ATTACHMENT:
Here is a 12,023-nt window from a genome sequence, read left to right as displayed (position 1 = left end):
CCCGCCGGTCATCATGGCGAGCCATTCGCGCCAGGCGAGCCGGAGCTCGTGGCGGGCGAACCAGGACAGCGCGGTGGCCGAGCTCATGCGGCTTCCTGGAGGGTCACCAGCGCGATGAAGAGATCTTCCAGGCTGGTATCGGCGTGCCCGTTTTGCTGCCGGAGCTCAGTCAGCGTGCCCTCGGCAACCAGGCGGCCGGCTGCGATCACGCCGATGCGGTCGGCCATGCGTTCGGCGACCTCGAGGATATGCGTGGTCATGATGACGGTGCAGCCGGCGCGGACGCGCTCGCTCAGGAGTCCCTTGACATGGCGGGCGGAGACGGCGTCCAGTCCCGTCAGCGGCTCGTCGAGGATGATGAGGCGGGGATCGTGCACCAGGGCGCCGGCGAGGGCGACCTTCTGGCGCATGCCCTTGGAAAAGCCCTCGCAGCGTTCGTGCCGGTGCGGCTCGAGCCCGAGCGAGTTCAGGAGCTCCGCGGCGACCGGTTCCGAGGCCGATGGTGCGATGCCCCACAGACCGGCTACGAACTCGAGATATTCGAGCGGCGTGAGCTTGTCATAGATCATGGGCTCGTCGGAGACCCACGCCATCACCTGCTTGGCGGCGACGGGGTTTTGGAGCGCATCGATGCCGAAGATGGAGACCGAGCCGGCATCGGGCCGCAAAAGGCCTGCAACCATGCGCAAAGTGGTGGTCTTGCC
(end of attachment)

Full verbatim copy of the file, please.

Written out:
Here is a 12,023-nt window from a genome sequence, read left to right as displayed (position 1 = left end):
CCCGCCGGTCATCATGGCGAGCCATTCGCGCCAGGCGAGCCGGAGCTCGTGGCGGGCGAACCAGGACAGCGCGGTGGCCGAGCTCATGCGGCTTCCTGGAGGGTCACCAGCGCGATGAAGAGATCTTCCAGGCTGGTATCGGCGTGCCCGTTTTGCTGCCGGAGCTCAGTCAGCGTGCCCTCGGCAACCAGGCGGCCGGCTGCGATCACGCCGATGCGGTCGGCCATGCGTTCGGCGACCTCGAGGATATGCGTGGTCATGATGACGGTGCAGCCGGCGCGGACGCGCTCGCTCAGGAGTCCCTTGACATGGCGGGCGGAGACGGCGTCCAGTCCCGTCAGCGGCTCGTCGAGGATGATGAGGCGGGGATCGTGCACCAGGGCGCCGGCGAGGGCGACCTTCTGGCGCATGCCCTTGGAAAAGCCCTCGCAGCGTTCGTGCCGGTGCGGCTCGAGCCCGAGCGAGTTCAGGAGCTCCGCGGCGACCGGTTCCGAGGCCGATGGTGCGATGCCCCACAGACCGGCTACGAACTCGAGATATTCGAGCGGCGTGAGCTTGTCATAGATCATGGGCTCGTCGGAGACCCACGCCATCACCTGCTTGGCGGCGACGGGGTTTTGGAGCGCATCGATGCCGAAGATGGAGACCGAGCCGGCATCGGGCCGCAAAAGGCCTGCAACCATGCGCAAAGTGGTGGTCTTGCC